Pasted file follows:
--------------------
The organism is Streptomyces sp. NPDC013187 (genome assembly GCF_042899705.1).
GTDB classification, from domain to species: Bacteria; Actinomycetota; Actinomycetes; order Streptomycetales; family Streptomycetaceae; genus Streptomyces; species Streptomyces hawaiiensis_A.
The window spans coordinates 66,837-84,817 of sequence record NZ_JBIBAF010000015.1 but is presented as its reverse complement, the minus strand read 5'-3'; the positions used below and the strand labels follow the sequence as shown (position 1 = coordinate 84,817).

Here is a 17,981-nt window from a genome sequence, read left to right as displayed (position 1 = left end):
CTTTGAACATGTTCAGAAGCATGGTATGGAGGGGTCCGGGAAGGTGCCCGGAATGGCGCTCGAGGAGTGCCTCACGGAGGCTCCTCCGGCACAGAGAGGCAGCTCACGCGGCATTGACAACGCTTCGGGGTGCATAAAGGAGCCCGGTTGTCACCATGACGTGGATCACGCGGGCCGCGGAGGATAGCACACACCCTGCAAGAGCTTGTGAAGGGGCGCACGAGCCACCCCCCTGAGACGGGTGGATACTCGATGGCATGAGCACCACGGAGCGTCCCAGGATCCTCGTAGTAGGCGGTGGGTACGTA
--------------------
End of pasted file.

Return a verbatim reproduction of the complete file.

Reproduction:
The organism is Streptomyces sp. NPDC013187 (genome assembly GCF_042899705.1).
GTDB classification, from domain to species: Bacteria; Actinomycetota; Actinomycetes; order Streptomycetales; family Streptomycetaceae; genus Streptomyces; species Streptomyces hawaiiensis_A.
The window spans coordinates 66,837-84,817 of sequence record NZ_JBIBAF010000015.1 but is presented as its reverse complement, the minus strand read 5'-3'; the positions used below and the strand labels follow the sequence as shown (position 1 = coordinate 84,817).

Here is a 17,981-nt window from a genome sequence, read left to right as displayed (position 1 = left end):
CTTTGAACATGTTCAGAAGCATGGTATGGAGGGGTCCGGGAAGGTGCCCGGAATGGCGCTCGAGGAGTGCCTCACGGAGGCTCCTCCGGCACAGAGAGGCAGCTCACGCGGCATTGACAACGCTTCGGGGTGCATAAAGGAGCCCGGTTGTCACCATGACGTGGATCACGCGGGCCGCGGAGGATAGCACACACCCTGCAAGAGCTTGTGAAGGGGCGCACGAGCCACCCCCCTGAGACGGGTGGATACTCGATGGCATGAGCACCACGGAGCGTCCCAGGATCCTCGTAGTAGGCGGTGGGTACGTA